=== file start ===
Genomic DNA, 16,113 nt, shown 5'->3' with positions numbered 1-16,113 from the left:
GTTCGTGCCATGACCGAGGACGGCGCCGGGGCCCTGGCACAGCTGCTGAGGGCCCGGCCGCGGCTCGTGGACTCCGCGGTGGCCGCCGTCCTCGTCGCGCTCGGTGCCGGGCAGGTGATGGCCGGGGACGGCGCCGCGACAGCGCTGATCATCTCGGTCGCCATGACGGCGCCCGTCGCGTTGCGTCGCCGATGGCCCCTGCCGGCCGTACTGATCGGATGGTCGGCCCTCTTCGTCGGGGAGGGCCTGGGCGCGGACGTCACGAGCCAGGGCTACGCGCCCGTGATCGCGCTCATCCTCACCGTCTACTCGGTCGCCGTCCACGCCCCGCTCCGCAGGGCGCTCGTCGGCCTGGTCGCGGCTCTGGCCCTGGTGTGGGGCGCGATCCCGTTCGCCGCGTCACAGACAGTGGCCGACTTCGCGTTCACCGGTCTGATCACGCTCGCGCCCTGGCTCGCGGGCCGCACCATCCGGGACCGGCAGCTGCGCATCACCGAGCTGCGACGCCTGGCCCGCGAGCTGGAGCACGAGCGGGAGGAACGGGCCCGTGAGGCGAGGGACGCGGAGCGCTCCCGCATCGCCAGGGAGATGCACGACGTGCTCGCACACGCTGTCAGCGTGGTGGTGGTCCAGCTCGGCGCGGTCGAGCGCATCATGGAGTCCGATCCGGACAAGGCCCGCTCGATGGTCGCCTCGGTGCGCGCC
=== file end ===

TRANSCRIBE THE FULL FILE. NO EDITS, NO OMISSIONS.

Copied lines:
Genomic DNA, 16,113 nt, shown 5'->3' with positions numbered 1-16,113 from the left:
GTTCGTGCCATGACCGAGGACGGCGCCGGGGCCCTGGCACAGCTGCTGAGGGCCCGGCCGCGGCTCGTGGACTCCGCGGTGGCCGCCGTCCTCGTCGCGCTCGGTGCCGGGCAGGTGATGGCCGGGGACGGCGCCGCGACAGCGCTGATCATCTCGGTCGCCATGACGGCGCCCGTCGCGTTGCGTCGCCGATGGCCCCTGCCGGCCGTACTGATCGGATGGTCGGCCCTCTTCGTCGGGGAGGGCCTGGGCGCGGACGTCACGAGCCAGGGCTACGCGCCCGTGATCGCGCTCATCCTCACCGTCTACTCGGTCGCCGTCCACGCCCCGCTCCGCAGGGCGCTCGTCGGCCTGGTCGCGGCTCTGGCCCTGGTGTGGGGCGCGATCCCGTTCGCCGCGTCACAGACAGTGGCCGACTTCGCGTTCACCGGTCTGATCACGCTCGCGCCCTGGCTCGCGGGCCGCACCATCCGGGACCGGCAGCTGCGCATCACCGAGCTGCGACGCCTGGCCCGCGAGCTGGAGCACGAGCGGGAGGAACGGGCCCGTGAGGCGAGGGACGCGGAGCGCTCCCGCATCGCCAGGGAGATGCACGACGTGCTCGCACACGCTGTCAGCGTGGTGGTGGTCCAGCTCGGCGCGGTCGAGCGCATCATGGAGTCCGATCCGGACAAGGCCCGCTCGATGGTCGCCTCGGTGCGCGCC